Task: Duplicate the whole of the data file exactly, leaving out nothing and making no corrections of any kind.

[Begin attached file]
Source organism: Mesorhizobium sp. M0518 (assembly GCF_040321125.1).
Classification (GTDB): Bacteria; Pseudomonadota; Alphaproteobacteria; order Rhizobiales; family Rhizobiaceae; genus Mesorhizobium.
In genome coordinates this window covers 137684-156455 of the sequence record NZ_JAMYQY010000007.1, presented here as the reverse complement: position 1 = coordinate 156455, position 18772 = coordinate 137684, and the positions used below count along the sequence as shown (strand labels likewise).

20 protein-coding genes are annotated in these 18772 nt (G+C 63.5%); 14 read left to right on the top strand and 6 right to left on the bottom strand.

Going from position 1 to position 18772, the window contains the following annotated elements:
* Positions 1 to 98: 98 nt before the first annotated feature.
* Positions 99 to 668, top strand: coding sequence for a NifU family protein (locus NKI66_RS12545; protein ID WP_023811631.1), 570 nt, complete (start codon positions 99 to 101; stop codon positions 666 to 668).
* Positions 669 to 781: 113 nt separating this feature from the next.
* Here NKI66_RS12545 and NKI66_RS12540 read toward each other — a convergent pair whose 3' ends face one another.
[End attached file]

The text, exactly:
Source organism: Mesorhizobium sp. M0518 (assembly GCF_040321125.1).
Classification (GTDB): Bacteria; Pseudomonadota; Alphaproteobacteria; order Rhizobiales; family Rhizobiaceae; genus Mesorhizobium.
In genome coordinates this window covers 137684-156455 of the sequence record NZ_JAMYQY010000007.1, presented here as the reverse complement: position 1 = coordinate 156455, position 18772 = coordinate 137684, and the positions used below count along the sequence as shown (strand labels likewise).

20 protein-coding genes are annotated in these 18772 nt (G+C 63.5%); 14 read left to right on the top strand and 6 right to left on the bottom strand.

Going from position 1 to position 18772, the window contains the following annotated elements:
* Positions 1 to 98: 98 nt before the first annotated feature.
* Positions 99 to 668, top strand: coding sequence for a NifU family protein (locus NKI66_RS12545; protein ID WP_023811631.1), 570 nt, complete (start codon positions 99 to 101; stop codon positions 666 to 668).
* Positions 669 to 781: 113 nt separating this feature from the next.
* Here NKI66_RS12545 and NKI66_RS12540 read toward each other — a convergent pair whose 3' ends face one another.